Love’s First Light (The Women of Black Hawk Canyon #1)



ISBN: 978-1-7323199-8-1

Epitaph Press July 1, 2024

Rachel Malloy awakens with a stranger after suffering a devastating accident. He bears no resemblance to her perception of God, nor does he have a halo so she must not be dead. Regardless, after taking her entire family and leaving her, she and God are not exactly on speaking terms.

Rancher Heath Lassiter has prayed fervently and long for a wife. Is she the one? The appearance of a rare white dove shortly afterward seems to be a sign.

Despite Heath’s unwavering faith and kindness, Rachel refuses to marry him. Dark secrets haunt, secrets that blacken her name, making marriage to anyone impossible. Though disappointed, Heath rebuilds her burned-out house. There, her world again shifts with the discovery of a newborn near her family’s graves and a white dove perching nearby.
Love grows as Heath becomes a constant in her life. Yet Rachel lives in fear of losing this baby. When the infant becomes very ill, she desperately promises God she’ll return to her forsaken faith if He’ll heal the child. But first light brings uncertainty. Will the dove return as a symbol of divine mercy, or will Rachel’s fragile faith be shattered once more?





Rachel’s head throbbed and she raised a weak arm, trying to touch it. How strange that she’d feel pain in heaven.

She sniffed and the smell of moist earth swam up her nose. She sensed she was underground. Was she in a grave? If she was dead, how come she could still smell? Panic washed over her. The only conclusion she could draw was that she’d possibly been buried alive.

Someone had given her a shove then put her in a grave. But why?

It was a struggle to open her eyes, but she finally succeeded. As they adjusted, the dim figure of a man took shape. He looked nothing like how she’d pictured her Heavenly Father. This one was just a plain ordinary man. No, she took that back. Nothing about this man was plain or ordinary. What she meant to say was that he was earthly. No white robe and no halo.

He sure had a nice smile though.

“Hey there.” The man rose from a chair and leaned over her. “About time you woke up, ma’am. I’m Heath Lassiter.”

“I’m alive?”

“Yes, praise God.”

Bitter disappointment coated her throat like a thick dose of castor oil. Why couldn’t she get some relief from her misery?

Her mouth was as dry as parchment but she managed a whisper, “Where am I?”

“The Lassiter homestead. I found you during the sandstorm unconscious on the ground. You weren’t far from the Malloy place, so we assume you belonged to them.”

Rachel winced. She remembered digging her sister’s grave, the horrible wind, and falling. She nodded. “I’m Rachel, their eldest daughter.” She winced. “Or at least I was.”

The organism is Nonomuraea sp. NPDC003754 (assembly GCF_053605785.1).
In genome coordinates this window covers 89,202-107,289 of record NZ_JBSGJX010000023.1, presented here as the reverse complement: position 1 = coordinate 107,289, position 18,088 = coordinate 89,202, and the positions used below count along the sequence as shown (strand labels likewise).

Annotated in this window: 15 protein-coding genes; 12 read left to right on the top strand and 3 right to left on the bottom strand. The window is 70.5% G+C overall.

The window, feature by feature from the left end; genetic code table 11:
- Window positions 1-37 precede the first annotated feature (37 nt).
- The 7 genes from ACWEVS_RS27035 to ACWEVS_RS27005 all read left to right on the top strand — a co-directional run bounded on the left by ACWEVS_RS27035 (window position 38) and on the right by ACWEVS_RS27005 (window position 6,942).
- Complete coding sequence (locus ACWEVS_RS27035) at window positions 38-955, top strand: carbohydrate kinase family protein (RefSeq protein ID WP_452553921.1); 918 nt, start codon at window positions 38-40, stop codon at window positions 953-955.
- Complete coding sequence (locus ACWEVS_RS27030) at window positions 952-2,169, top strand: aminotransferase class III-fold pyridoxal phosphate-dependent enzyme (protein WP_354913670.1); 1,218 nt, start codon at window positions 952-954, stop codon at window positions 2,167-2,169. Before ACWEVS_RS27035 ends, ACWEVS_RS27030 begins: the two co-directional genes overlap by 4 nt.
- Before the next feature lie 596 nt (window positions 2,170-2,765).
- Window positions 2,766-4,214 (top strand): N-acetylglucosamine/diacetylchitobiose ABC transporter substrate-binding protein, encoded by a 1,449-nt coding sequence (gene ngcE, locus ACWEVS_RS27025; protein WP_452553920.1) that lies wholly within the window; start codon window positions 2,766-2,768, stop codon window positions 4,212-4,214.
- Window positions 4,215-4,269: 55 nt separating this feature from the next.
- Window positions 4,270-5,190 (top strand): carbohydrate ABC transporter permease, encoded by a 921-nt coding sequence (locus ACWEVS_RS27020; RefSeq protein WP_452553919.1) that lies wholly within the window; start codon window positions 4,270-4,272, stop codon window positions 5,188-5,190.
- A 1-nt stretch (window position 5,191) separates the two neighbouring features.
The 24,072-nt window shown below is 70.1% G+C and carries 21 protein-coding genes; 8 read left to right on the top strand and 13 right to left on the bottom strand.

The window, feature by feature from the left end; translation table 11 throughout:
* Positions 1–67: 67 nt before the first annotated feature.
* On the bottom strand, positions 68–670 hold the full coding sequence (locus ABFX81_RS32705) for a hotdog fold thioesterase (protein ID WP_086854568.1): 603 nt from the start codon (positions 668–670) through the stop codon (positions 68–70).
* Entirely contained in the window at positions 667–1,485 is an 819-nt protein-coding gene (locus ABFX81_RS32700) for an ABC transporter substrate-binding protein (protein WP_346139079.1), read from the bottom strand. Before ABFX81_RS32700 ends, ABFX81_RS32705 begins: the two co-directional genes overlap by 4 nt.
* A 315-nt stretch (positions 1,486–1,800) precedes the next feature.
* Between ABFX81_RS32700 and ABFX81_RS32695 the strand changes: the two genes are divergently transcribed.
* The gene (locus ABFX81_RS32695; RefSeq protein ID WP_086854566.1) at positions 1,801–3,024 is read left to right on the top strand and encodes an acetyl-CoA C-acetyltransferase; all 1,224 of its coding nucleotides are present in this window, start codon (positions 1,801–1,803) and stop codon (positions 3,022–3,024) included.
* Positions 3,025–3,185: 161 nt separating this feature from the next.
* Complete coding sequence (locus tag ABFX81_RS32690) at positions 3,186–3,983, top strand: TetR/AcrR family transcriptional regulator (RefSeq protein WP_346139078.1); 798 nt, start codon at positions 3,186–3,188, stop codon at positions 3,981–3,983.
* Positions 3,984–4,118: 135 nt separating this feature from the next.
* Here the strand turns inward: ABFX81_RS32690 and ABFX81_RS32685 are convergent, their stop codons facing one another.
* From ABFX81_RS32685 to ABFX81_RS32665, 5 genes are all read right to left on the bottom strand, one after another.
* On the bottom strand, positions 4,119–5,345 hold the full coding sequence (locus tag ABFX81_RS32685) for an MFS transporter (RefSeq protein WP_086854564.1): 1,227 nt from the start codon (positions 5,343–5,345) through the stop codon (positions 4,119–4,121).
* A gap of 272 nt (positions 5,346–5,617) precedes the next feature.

“Nice to know you, Rachel. You’re welcome here.”

“How long have I been like…this?” she whispered.

“Two days.”

Panic rifled through her as she looked around for her clothes. “I have to be going.”

Just then an older woman entered the alcove. She was a tall, big boned woman but the no-nonsense way about her was what struck Rachel most. “Good, you’re awake. I’m sure you must be hungry enough to eat a horse. I’m Sally, Heath’s sister.”

Something moved on the bed beside her and licked her face.

“Jax.” Her arm felt as though it weighed a ton when she lifted it to grasp a handful of fur.

Heath’s deep voice filled the small space. “He hasn’t left your side.”

“I suppose I should thank you for rescuing me, but you should’ve left me where you found me. You should’ve let me die and join my family.” She couldn’t keep the brittleness from her tone.

“Evidently the Good Lord isn’t ready for you yet.” Sally Lassiter moved her brother aside to plump Rachel’s pillow.

“Could you please bring my clothes?”

“You’re not up to leaving yet.” Heath’s deep voice was like an old familiar friend she didn’t know she had. “I’ve been taking care of your animals so don’t worry your head about them. The only thing you need to concentrate on is getting well.”

“I’m going to get you some nice hot stew.” Sally bustled into the next room. The woman yelled everything at the top of her voice, making Rachel’s head hurt even worse.

Heath shifted his weight from one foot to the other. “When you’re up to it, Rachel, I have something to talk to you about. No rush though. You just get well.”

“Will you tell me something? Why does your sister talk at the top of her voice?”

A crooked grin tilted the corner of his mouth. “She thinks I’m deaf.”

“And you keep letting her think you are?”

“Saves having to talk when I prefer not to. She likes to chew on my backside something fierce. This way I can pretend I can’t hear her when my ears get sore.”

Right then she knew Heath Lassiter was a scamp.

“I saw the graves,” he said quietly. “I heard you had the fever going around over there. I just didn’t know it was so bad. Why didn’t you come to us for help?”

“Not our way. My father hammered into us that it was a sign of weakness to ask for help. He said we could take care of ourselves. No need bothering other folks with our problems. That’s just the way we did things.” Rachel felt as though her skin had opened up and all her insides leaked out. She was so tired. Weak. Heartsick.

Tell everyone about Linda Broday